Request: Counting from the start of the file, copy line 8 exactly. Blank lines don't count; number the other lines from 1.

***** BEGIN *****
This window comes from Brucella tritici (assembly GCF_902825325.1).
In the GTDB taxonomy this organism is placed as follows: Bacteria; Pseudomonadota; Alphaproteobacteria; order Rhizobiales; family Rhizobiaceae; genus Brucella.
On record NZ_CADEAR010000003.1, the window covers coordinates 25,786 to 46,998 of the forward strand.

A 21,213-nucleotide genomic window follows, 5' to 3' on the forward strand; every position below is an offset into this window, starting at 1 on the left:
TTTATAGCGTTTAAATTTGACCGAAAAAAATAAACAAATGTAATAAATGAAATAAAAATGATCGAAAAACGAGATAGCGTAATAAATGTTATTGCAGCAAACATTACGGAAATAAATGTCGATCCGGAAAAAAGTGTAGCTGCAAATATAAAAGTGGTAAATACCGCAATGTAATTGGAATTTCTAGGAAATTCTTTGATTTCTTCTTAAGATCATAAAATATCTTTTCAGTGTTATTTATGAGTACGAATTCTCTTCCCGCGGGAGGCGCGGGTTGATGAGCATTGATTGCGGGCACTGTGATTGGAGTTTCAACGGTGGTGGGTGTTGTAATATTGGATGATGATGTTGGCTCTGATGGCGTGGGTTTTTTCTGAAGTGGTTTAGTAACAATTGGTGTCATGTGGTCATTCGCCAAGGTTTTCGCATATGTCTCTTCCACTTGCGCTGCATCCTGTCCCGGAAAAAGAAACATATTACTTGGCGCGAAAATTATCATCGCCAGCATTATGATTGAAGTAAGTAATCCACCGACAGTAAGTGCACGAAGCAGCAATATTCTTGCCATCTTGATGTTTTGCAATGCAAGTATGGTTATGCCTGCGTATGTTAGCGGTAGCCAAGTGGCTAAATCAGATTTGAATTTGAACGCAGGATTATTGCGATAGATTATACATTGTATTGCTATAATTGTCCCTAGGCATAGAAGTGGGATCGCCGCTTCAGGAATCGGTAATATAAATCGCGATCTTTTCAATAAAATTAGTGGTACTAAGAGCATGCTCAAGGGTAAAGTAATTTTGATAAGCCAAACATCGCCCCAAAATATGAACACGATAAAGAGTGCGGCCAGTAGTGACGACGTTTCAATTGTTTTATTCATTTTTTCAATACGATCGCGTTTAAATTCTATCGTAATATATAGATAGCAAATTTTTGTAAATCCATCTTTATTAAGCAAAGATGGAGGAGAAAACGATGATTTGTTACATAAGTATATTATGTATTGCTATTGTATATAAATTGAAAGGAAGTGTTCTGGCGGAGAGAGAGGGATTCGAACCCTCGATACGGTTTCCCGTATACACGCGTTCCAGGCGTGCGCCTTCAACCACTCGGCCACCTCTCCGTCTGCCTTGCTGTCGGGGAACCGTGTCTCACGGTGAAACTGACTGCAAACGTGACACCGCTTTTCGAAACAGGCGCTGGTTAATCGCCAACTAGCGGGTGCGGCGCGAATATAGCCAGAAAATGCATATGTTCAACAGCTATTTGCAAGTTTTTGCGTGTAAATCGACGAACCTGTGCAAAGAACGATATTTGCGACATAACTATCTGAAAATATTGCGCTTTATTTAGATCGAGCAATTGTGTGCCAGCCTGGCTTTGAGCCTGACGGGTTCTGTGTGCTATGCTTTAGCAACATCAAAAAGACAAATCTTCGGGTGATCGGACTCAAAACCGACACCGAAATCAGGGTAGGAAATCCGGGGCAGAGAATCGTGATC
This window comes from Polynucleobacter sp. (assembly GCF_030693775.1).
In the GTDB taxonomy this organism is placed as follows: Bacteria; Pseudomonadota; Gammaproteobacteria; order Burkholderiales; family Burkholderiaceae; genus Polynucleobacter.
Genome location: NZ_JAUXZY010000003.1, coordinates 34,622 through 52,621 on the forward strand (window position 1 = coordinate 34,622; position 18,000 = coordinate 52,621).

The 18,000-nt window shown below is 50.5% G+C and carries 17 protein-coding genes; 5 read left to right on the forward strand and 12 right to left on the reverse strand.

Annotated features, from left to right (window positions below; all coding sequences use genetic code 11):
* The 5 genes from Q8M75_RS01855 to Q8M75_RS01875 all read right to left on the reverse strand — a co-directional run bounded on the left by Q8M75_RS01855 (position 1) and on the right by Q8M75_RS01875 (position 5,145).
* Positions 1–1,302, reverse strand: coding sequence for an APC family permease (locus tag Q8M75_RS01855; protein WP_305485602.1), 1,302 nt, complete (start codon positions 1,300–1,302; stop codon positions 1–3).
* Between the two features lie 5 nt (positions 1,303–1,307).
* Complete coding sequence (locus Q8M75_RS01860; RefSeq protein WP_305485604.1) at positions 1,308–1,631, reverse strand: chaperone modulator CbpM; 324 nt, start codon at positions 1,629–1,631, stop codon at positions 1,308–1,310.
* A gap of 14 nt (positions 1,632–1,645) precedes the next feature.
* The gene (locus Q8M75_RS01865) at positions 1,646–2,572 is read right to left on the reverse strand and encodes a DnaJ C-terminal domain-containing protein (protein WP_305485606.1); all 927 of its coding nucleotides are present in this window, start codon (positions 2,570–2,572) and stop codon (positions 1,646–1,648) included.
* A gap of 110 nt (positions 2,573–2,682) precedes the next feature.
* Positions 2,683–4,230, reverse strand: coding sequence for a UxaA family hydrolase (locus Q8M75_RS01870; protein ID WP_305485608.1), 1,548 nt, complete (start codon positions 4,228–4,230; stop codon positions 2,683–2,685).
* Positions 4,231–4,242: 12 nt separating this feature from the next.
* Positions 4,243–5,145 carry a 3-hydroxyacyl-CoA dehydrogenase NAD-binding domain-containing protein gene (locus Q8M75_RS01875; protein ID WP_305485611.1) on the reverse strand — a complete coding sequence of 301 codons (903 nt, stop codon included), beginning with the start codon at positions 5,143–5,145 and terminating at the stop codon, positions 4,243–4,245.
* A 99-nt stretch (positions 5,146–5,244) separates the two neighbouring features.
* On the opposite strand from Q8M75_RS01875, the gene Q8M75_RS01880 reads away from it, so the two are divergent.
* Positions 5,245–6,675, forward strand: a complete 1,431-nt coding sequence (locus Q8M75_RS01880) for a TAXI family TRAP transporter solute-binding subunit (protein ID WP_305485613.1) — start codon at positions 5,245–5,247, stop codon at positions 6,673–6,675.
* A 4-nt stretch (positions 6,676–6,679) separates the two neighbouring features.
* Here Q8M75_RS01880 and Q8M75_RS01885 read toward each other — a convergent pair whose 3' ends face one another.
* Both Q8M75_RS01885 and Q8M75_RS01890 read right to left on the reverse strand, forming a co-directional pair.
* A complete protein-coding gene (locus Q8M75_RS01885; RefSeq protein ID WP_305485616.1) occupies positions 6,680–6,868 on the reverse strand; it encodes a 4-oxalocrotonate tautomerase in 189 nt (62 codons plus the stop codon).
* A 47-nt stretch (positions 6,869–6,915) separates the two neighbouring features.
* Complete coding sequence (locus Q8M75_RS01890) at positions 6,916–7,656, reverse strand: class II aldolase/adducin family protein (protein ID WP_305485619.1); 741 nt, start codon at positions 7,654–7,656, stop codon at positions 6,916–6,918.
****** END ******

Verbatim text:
Genome location: NZ_JAUXZY010000003.1, coordinates 34,622 through 52,621 on the forward strand (window position 1 = coordinate 34,622; position 18,000 = coordinate 52,621).